The Duties of Real Men
Zhytomyr, Ukraine, April 2009. In the delivery ward of the Zhytomyr oblast mother and child centre reclines a man who’s holding twin newborn babies to his chest. He looks a little confused, but also happy. The boy and girl twins were delivered by Cesarean section, so it’s the father who has to take care of them while doctors attend to their mother.
“This isn’t a matter of fashion, but a scientifically-proven necessity,” says Olena Sherstiuk, director of UNICEF’s Mother and Child Development Programme, of the position in which the man finds himself. “First of all, a father warms a baby with his body, which is good because the newborn’s system can’t regulate its own temperature yet. Second, the contact sets off immune system mechanisms. Through skin-to-skin contact, a child picks up ‘domestic’ infections for which he or she already has antibodies,” not aggressive hospital infections.
“Third, and most important, this contact lays a foundation for good emotional health. The child feels from the first moments of life that this new world is friendly, loving, and warm. The child senses his or her father’s heartbeat. If for any reason a mother can’t handle a baby, it should be the father who does. Not a grandmother or a sister, but a father.”
Eighty per cent the of deliveries at the Zhytomyr oblast mother and child centre are partner-accompanied. Women select relatives with whom they’d like to be during this most crucial time, and usually it’s their husbands whom they choose to render moral and physical support.
This leading health care facility offers assistance to residents of those territories affected by the Chernobyl nuclear accident. According to a study in that area by the United Nations Children’s Fund (UNICEF), the level of knowledge among men regarding the majority of medical issues related to pregnancy and mother and child health is 20 per cent lower than that of women. The situation is much the same in other regions of Ukraine. However, since the Chernobyl regions are regions of particular social, economic, and medical vulnerability, it is there that UNICEF has founded its papa school network.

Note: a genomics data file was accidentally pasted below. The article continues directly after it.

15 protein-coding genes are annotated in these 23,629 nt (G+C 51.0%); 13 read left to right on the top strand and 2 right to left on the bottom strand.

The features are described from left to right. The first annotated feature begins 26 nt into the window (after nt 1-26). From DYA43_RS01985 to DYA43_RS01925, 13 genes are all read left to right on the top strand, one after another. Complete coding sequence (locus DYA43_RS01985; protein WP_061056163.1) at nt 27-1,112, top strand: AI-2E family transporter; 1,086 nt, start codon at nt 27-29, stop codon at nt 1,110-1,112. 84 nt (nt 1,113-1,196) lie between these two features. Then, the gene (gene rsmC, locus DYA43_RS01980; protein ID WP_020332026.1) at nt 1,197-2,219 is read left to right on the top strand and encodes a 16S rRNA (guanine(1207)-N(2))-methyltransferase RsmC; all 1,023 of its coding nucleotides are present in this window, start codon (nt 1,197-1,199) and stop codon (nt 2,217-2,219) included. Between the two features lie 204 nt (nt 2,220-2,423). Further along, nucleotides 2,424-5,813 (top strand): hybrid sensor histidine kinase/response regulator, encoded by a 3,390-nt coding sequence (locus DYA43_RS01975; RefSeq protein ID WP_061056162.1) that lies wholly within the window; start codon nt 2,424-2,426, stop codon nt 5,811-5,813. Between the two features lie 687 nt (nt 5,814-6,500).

Knowledge Gives Strength
The first papa school in the Zhytomyr region was officially registered at the end of March. Work to establish similar facilities is underway in Novograd-Volynskyi, Berdychiv, Yemelchyn, Ovruch and Korosten.
“If 10 years ago someone had told me and my friends that we would be doing this, we’d have laughed out loud,” says Volodymyr Martseniuk, the founder of the papa school movement and the director of the joint Ukrainian-Swedish OLEH project. “We were normal, ordinary guys who strongly objected to violence and believed that there was a need to change something in society. We didn’t like the false perception that some 25-year-old bald bastard driving a Mercedes was a successful and normal bloke, while a family man who had worked at the same factory for years was a sucker.”
Men Are the Same Everywhere
“We wanted to open a papa school and draw on the long-standing experience generated by similar facilities in Sweden,” says Volodymyr. “At the beginning they told us it was a disastrous idea. Swedes are rich and they have nothing to do, while our men are totally different. However, our own experience – and by now we’ve helped to establish papa schools in Kyrgyzstan, Kazakhstan and Lithuania – shows that men are the same all over the world.”
The standard duration of a training course at a papa school is six lessons of two hours each. “But since 2004, when we started to build our network, not a single class has lasted less than five hours,” smiles Volodymyr. “Moreover, our training courses have always exceeded six classes. In Vinnytsya we even signed an agreement with the local cooking school to use its premises to hold special classes in conjunction with their specialists.”
The most popular question the papa school students ask is, “How soon can we start having sex after childbirth?” Laughs Volodymyr, “I think that soon I’ll have to print up banners on that topic and hang them up everywhere.” Beyond that, the programme’s medical, financial and legal components usually generate the greatest interest. “Unfortunately, gender awareness is quite new to Ukraine. But after the first class, men start to understand that gender isn’t a dirty word.”
Volodymyr recalls a tractor driver from Ivano-Frankivsk oblast. “He was a very religious man,” he says, “who was brought up in a conservative family. When he came to our school, he thought that everything had to go according to Biblical principles. He believed that ‘a wife should obey her husband’ was the main principle governing family relations. But after he completed the first course and returned with the next group, he brought a notebook full of notes, arguing with everyone else that that Biblical admonition had a different meaning than they thought it did.”